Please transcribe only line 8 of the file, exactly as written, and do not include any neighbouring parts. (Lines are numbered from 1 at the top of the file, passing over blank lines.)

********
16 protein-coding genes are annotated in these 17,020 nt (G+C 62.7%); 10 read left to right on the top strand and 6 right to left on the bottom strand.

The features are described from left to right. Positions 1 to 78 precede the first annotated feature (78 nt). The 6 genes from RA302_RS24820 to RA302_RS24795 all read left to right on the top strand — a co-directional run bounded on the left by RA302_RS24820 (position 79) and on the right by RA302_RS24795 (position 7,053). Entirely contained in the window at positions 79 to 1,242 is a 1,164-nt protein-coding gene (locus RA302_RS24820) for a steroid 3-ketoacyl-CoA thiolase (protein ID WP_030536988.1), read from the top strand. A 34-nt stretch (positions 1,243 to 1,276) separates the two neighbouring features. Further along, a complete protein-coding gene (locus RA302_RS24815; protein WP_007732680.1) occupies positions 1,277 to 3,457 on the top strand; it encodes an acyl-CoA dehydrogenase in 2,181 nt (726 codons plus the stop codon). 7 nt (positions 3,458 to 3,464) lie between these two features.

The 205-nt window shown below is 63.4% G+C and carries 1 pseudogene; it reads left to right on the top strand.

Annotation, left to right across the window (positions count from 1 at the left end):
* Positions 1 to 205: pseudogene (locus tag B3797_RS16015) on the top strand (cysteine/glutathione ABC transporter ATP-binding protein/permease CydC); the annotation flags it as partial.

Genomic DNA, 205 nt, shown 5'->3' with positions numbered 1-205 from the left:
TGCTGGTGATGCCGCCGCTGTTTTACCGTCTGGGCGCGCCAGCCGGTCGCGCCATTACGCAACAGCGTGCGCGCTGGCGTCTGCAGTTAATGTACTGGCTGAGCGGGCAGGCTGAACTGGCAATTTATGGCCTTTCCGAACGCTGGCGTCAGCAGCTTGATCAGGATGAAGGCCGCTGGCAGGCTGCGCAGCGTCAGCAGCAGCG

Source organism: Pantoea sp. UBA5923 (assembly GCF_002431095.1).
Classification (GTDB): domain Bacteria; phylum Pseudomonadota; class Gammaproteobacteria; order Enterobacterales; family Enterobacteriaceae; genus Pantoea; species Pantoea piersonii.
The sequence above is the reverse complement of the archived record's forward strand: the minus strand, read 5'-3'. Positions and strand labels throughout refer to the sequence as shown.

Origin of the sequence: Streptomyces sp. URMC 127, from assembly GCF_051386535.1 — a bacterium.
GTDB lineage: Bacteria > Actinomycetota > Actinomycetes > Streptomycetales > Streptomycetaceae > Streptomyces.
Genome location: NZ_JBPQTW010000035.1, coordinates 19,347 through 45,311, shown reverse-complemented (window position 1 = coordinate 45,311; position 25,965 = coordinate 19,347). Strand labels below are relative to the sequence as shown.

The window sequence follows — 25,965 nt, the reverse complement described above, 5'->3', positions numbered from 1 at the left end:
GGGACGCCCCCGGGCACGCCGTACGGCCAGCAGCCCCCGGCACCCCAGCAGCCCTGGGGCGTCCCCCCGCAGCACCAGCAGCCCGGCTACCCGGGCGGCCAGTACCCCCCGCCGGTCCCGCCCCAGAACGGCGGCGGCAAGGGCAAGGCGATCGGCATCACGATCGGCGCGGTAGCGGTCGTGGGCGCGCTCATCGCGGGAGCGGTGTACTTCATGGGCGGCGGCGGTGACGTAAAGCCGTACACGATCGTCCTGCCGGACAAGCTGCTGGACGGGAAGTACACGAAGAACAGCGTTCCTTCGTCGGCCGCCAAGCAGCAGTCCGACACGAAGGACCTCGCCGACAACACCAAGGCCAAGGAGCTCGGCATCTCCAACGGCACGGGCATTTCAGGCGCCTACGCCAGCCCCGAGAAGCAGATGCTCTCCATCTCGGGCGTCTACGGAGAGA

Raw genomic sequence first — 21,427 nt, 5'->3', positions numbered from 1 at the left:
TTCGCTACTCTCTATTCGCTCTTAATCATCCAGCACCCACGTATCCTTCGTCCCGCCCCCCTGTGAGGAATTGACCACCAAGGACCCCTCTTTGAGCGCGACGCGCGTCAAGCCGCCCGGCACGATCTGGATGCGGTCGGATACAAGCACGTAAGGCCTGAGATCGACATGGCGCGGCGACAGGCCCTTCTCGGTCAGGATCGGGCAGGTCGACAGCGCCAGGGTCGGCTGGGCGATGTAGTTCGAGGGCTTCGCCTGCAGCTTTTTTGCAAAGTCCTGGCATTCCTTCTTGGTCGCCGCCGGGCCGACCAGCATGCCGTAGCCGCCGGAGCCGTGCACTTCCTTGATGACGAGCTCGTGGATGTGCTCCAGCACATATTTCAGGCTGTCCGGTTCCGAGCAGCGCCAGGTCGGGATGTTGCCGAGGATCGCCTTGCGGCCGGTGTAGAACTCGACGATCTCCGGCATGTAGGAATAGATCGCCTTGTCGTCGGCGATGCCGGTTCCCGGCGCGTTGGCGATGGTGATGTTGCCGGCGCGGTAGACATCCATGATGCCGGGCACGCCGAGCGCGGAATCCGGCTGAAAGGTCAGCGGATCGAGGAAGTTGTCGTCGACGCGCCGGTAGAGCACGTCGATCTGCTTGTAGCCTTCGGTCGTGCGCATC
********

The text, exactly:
Source organism: Pantoea sp. UBA5923 (assembly GCF_002431095.1).